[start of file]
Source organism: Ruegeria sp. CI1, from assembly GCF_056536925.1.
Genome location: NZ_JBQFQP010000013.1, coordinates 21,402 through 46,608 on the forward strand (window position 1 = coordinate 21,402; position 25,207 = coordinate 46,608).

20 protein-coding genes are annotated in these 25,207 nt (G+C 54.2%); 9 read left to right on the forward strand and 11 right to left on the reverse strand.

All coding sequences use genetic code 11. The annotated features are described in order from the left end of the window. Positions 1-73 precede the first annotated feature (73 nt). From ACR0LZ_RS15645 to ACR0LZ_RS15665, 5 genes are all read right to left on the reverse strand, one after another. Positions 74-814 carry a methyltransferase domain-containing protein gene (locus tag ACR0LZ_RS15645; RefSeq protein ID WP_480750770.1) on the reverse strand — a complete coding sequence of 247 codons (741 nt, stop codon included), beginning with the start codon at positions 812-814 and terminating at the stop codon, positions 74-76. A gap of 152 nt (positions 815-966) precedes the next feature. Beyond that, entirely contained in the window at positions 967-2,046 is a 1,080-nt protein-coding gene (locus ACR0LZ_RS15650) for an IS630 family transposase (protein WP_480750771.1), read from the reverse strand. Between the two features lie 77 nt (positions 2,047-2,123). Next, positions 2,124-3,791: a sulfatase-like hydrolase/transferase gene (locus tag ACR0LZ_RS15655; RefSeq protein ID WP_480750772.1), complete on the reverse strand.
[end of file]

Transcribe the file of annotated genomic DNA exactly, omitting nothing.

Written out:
Source organism: Ruegeria sp. CI1, from assembly GCF_056536925.1.
Genome location: NZ_JBQFQP010000013.1, coordinates 21,402 through 46,608 on the forward strand (window position 1 = coordinate 21,402; position 25,207 = coordinate 46,608).

20 protein-coding genes are annotated in these 25,207 nt (G+C 54.2%); 9 read left to right on the forward strand and 11 right to left on the reverse strand.

All coding sequences use genetic code 11. The annotated features are described in order from the left end of the window. Positions 1-73 precede the first annotated feature (73 nt). From ACR0LZ_RS15645 to ACR0LZ_RS15665, 5 genes are all read right to left on the reverse strand, one after another. Positions 74-814 carry a methyltransferase domain-containing protein gene (locus tag ACR0LZ_RS15645; RefSeq protein ID WP_480750770.1) on the reverse strand — a complete coding sequence of 247 codons (741 nt, stop codon included), beginning with the start codon at positions 812-814 and terminating at the stop codon, positions 74-76. A gap of 152 nt (positions 815-966) precedes the next feature. Beyond that, entirely contained in the window at positions 967-2,046 is a 1,080-nt protein-coding gene (locus ACR0LZ_RS15650) for an IS630 family transposase (protein WP_480750771.1), read from the reverse strand. Between the two features lie 77 nt (positions 2,047-2,123). Next, positions 2,124-3,791: a sulfatase-like hydrolase/transferase gene (locus tag ACR0LZ_RS15655; RefSeq protein ID WP_480750772.1), complete on the reverse strand.